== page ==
Friday, September 11, 2015

Mandibles and scraps

I'm collecting pictures of all the mandible parts that we have found to date. A long time ago we found our first piece of mandible. This gave us the first clue that skull pieces would be found, even before the actual half-skull was found. Then we found an enigmatic piece which looks like an Ichthyosaur mandible piece, with a groove for tooth roots. I'm not sure now that is came from an Ichthyosaur since we have not found any other pieces like it. Here are pictures of both of them.

Here is the second definite mandible piece. It is split and the tooth roots are visible in the jawbone.

Latest, we have a more complete mandible in two pieces. One was excavated last year, the other piece a few weeks ago. They are both from the same bone, but were located in two blocks (block 1 and block 2) and were broken through when the blocks broke. This is the most complete fragment so far. It clearly shows that the front part of the jaw had teeth in sockets, but further toward the rear it transitioned to a grooved bone that may not have had teeth. Think of a horse, with cutting teeth in the front and molars in the rear separated by a vacant space. ( where the bit goes).  Other known thallatosaurs have weird tooth patterns so this is not surprising, I'd really like to find a whole lower jaw, or at least more toward the rear, but you get what you get on these beasts.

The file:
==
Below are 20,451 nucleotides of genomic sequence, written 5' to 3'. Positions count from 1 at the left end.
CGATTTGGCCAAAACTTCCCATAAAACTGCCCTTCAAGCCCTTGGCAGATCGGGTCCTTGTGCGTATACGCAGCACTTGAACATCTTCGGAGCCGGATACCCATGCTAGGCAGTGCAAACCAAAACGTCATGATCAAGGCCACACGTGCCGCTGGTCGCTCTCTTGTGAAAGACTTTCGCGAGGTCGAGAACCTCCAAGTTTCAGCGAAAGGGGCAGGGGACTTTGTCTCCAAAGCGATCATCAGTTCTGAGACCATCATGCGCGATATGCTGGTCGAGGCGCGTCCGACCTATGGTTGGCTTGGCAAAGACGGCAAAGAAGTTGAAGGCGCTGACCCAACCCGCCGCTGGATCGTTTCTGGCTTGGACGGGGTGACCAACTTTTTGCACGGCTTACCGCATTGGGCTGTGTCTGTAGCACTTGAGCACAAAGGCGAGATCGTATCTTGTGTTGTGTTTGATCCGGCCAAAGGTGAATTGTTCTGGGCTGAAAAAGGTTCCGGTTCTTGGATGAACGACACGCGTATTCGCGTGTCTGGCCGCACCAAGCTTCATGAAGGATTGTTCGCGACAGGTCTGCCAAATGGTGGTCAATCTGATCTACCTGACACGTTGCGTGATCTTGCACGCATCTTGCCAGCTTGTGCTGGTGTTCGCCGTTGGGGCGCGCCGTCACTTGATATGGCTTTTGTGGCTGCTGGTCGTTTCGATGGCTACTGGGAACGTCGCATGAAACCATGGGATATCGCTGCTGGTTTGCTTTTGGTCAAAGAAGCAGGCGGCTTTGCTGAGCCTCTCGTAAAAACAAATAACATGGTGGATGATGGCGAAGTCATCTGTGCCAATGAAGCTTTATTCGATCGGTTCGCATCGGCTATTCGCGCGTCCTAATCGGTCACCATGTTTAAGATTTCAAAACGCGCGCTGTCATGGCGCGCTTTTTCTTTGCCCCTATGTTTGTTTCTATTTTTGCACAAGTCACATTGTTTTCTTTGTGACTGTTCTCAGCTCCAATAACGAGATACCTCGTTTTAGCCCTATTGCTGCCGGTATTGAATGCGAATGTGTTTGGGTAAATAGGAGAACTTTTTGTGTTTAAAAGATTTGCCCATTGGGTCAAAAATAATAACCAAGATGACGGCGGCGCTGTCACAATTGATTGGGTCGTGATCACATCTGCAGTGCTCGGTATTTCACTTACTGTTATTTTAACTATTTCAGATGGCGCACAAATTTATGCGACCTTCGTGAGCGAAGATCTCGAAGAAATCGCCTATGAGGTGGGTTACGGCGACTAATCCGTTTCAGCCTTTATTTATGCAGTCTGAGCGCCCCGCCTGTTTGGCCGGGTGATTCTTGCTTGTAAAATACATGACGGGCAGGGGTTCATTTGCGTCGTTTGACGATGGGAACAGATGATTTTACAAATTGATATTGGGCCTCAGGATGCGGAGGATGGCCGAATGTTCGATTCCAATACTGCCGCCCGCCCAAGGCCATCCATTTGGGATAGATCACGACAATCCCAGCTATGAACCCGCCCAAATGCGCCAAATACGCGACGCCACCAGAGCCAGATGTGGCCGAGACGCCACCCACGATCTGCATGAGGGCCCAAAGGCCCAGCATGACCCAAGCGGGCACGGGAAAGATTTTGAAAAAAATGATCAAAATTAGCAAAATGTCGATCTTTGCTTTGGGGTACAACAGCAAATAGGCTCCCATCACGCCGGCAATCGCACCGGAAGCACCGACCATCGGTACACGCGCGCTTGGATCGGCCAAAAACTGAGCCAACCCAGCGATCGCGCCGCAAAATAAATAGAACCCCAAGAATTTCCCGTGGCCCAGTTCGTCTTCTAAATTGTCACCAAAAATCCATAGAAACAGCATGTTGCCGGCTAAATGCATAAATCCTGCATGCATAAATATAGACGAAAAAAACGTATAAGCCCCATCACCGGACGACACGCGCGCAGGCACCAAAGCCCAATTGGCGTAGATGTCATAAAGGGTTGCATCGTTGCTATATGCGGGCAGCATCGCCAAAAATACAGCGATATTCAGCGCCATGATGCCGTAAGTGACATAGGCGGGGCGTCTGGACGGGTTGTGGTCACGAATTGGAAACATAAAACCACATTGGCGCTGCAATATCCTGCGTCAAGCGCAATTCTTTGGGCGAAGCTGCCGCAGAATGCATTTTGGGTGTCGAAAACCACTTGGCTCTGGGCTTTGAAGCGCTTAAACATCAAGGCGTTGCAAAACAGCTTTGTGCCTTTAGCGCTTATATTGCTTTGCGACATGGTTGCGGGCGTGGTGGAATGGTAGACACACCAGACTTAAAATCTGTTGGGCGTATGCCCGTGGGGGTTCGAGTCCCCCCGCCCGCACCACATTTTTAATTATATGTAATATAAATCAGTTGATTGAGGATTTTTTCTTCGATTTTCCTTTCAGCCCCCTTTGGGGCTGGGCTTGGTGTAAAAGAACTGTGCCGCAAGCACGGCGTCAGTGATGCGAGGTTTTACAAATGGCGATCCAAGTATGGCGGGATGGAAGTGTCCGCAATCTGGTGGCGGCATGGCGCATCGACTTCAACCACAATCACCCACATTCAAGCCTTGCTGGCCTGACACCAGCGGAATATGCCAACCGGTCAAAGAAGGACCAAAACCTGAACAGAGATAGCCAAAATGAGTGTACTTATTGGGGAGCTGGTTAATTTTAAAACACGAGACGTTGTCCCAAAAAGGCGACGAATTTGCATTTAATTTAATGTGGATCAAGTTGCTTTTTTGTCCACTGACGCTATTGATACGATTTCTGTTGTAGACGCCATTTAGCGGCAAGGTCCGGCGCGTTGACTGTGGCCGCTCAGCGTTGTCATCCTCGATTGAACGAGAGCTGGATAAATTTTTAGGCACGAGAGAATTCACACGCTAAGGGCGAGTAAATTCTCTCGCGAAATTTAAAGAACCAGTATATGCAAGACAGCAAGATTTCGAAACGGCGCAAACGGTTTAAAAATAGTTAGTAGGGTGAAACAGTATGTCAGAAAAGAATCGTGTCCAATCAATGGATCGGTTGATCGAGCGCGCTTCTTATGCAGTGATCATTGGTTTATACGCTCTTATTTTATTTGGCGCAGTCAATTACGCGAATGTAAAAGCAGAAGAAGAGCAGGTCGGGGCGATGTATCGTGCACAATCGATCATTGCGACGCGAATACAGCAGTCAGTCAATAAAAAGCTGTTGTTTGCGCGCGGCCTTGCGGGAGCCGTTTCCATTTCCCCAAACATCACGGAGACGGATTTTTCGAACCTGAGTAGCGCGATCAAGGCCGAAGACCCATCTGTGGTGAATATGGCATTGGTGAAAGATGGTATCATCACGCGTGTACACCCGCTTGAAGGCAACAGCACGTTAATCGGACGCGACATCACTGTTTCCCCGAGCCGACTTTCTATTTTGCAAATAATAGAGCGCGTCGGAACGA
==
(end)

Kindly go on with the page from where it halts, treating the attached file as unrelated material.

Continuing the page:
I wish you could see the detail in these teeth. They even have small pits in them. A retired dentist friend of mine ( Greg Gentry) from the NARG group says it's probably a case of the enamel wearing through and exposing the dentin, Since the dentin is softer, it wears away and forms a pit or depression. Anyway it's really cool and wonderful to think that these teeth were used 230 million years ago and were made the same way as current teeth, even though tey are reptile and our teeth are mammal.

 Last of all, I've been going through the back-log of bones removed from the block but not yet finished. This includes a lot of smaller fragments and backbones  - centrums. They don't tell us a lot scientifically so they have a lower priority, but we need to do them eventually. Here are a lot of rib fragments:

Ans here are a couple of centrums - the force-bearing part of the backbones. One of these is very unusual by being thin for it's diameter. We have one or two like this already. They both show the typical hourglass figure where the neural arch attached to them, so we know they are both from these thalattosaurs. 

Sincerely, Greg Carr

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